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Randomized Dose Range Study of a Recombinant Hepatitis B Vaccine Produced in Mammalian Cells and Containing the S and PreS2 Sequences
François Tron, Françoise Degos, Christian Bréchot, Anne-Marie Couroucé, Alain Goudeau, Francois-Noël Marie, Phillippe Adamowicz, Pierre Saliou, Agnès Laplanche, Jean-Pierre Benhamou and Marc Girard
The Journal of Infectious Diseases
Vol. 160, No. 2 (Aug., 1989), pp. 199-204
Published by: Oxford University Press
Stable URL: http://www.jstor.org/stable/30122881
Page Count: 6
You can always find the topics here!Topics: Vaccination, Hepatitis antigens, Antibodies, Hepatitis B virus, Antibody formation, Inoculation, Men, Hepatitis B vaccines, Side effects, Dosage
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The safety and immunogenicity of different doses (2, 5,10, and 20 µg) of a recombinant hepatitis B virus (rHBV) vaccine containing the S and PreS2 sequences and produced in mammalian cells were compared to those of a plasma-derived hepatitis B virus vaccine (Hevac B Pasteur) in 482 volunteers. Local and general side effects were mild and transient. No transaminase level elevation and autoantibody production were observed. The antibody to hepatitis B surface antigen (HBsAg) seroconversion rates did not differ in the groups receiving the rHBV vaccine and the subjects receiving the plasma-derived vaccine. Both vaccines elicited levels of antibodies to HBsAg in gt;90% of the participants. Geometric mean titers of antibodies to HBsAg induced by the 10- and 20-µg doses of the rHBV vaccine did not differ from that induced by the plasma-derived vaccine and were higher than those induced by the 2- and 5-µg rHBV vaccine doses. The striking feature of the rHBV vaccine compared to the plasma-derived vaccine was an early and high production of antibodies to PreS2, which may constitute an advantage in prevention of hepatitis B virus infection.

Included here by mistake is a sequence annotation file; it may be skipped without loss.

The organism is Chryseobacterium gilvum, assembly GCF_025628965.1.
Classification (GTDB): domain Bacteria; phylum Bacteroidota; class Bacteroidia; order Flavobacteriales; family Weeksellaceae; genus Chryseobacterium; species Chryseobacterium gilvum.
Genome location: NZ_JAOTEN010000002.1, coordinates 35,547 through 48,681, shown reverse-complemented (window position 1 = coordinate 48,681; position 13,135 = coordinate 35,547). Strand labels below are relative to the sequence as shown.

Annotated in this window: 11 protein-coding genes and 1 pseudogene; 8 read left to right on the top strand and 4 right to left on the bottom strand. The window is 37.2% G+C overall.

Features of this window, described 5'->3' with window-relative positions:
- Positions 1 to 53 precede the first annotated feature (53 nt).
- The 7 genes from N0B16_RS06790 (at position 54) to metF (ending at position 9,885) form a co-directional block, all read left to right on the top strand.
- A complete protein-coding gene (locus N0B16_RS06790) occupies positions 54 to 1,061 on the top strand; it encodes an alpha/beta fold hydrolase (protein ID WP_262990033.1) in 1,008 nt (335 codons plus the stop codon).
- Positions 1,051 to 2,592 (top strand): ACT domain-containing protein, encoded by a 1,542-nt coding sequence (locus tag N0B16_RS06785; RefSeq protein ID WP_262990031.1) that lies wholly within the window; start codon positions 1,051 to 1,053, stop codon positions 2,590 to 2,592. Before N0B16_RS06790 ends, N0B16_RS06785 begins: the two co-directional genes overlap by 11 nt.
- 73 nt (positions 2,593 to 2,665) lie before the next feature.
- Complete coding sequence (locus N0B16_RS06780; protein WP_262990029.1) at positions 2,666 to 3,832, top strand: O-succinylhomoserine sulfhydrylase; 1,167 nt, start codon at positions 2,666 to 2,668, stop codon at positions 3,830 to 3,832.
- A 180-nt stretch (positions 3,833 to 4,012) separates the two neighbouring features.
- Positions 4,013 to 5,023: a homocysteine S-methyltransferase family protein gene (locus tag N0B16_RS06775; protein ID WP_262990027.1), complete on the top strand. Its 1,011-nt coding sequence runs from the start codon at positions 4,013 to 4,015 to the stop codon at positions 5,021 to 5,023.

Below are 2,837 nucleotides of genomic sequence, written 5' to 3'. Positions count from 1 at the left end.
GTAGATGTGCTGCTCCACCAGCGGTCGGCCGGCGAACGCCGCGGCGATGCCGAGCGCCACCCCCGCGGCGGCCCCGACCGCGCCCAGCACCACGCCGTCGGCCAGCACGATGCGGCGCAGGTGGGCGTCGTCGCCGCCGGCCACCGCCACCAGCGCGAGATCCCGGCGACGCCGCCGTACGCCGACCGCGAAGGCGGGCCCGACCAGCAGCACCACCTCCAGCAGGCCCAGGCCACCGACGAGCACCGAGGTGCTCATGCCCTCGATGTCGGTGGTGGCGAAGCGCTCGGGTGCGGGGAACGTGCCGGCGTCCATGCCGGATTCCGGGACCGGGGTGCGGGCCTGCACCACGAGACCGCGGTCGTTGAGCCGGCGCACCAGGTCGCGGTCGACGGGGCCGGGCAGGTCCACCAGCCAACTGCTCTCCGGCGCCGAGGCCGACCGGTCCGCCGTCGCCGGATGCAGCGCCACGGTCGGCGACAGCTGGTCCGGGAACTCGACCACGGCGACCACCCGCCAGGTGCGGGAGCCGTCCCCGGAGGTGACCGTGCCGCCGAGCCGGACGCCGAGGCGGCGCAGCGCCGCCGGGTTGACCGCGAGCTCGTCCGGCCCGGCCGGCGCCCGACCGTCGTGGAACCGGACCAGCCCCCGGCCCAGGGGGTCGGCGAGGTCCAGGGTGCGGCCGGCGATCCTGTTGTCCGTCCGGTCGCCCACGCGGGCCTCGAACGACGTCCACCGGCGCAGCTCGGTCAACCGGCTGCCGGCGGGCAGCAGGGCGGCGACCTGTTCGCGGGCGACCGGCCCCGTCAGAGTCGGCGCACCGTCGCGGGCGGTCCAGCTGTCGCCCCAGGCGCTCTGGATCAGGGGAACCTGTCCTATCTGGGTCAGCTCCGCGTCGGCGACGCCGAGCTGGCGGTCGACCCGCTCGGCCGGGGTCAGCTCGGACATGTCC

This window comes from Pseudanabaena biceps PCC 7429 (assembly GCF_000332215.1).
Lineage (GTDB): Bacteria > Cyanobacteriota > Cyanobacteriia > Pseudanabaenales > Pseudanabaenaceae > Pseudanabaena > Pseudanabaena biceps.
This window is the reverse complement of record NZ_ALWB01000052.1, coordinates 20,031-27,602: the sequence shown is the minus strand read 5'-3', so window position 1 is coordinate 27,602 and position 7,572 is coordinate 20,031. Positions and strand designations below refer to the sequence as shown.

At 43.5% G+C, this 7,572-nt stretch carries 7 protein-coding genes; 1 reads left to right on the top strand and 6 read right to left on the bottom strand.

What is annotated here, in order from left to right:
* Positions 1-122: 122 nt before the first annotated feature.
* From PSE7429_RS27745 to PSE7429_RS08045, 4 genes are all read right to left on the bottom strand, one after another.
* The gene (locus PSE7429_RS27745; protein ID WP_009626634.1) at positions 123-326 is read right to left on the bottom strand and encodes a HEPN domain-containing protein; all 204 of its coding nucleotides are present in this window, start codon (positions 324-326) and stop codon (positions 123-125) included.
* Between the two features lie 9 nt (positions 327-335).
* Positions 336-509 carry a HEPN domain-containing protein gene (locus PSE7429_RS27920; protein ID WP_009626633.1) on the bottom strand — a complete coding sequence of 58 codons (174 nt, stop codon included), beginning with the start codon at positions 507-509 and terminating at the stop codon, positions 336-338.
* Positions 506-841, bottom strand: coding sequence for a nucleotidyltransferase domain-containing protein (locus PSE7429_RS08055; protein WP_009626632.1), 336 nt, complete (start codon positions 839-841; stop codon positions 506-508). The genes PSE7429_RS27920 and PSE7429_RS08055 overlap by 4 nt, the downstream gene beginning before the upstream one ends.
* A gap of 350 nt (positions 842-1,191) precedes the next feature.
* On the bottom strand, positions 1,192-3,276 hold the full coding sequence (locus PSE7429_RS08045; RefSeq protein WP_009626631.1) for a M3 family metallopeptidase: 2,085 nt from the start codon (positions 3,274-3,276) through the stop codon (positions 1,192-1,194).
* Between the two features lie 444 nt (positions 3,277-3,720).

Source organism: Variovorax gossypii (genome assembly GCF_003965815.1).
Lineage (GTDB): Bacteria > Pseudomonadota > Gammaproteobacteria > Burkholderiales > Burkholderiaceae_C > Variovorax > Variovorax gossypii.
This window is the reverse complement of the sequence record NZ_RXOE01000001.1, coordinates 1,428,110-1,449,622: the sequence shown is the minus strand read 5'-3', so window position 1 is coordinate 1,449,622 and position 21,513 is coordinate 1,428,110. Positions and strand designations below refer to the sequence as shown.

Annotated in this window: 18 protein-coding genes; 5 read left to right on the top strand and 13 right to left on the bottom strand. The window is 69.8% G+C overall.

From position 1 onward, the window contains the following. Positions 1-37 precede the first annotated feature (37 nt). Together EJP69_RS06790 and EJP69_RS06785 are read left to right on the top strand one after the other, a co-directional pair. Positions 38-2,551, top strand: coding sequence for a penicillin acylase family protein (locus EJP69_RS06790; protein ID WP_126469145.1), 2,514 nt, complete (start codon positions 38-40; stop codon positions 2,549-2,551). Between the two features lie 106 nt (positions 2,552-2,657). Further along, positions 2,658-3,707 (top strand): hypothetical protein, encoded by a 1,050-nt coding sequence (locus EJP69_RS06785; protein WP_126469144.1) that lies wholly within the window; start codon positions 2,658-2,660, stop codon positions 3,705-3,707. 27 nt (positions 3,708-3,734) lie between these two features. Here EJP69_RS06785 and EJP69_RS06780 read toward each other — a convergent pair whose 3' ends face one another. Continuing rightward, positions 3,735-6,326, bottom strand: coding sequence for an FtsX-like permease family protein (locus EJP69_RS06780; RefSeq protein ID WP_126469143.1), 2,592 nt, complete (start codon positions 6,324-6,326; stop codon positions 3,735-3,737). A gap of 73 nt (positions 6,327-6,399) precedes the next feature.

The Journal of Infectious Diseases © 1989 Oxford University Press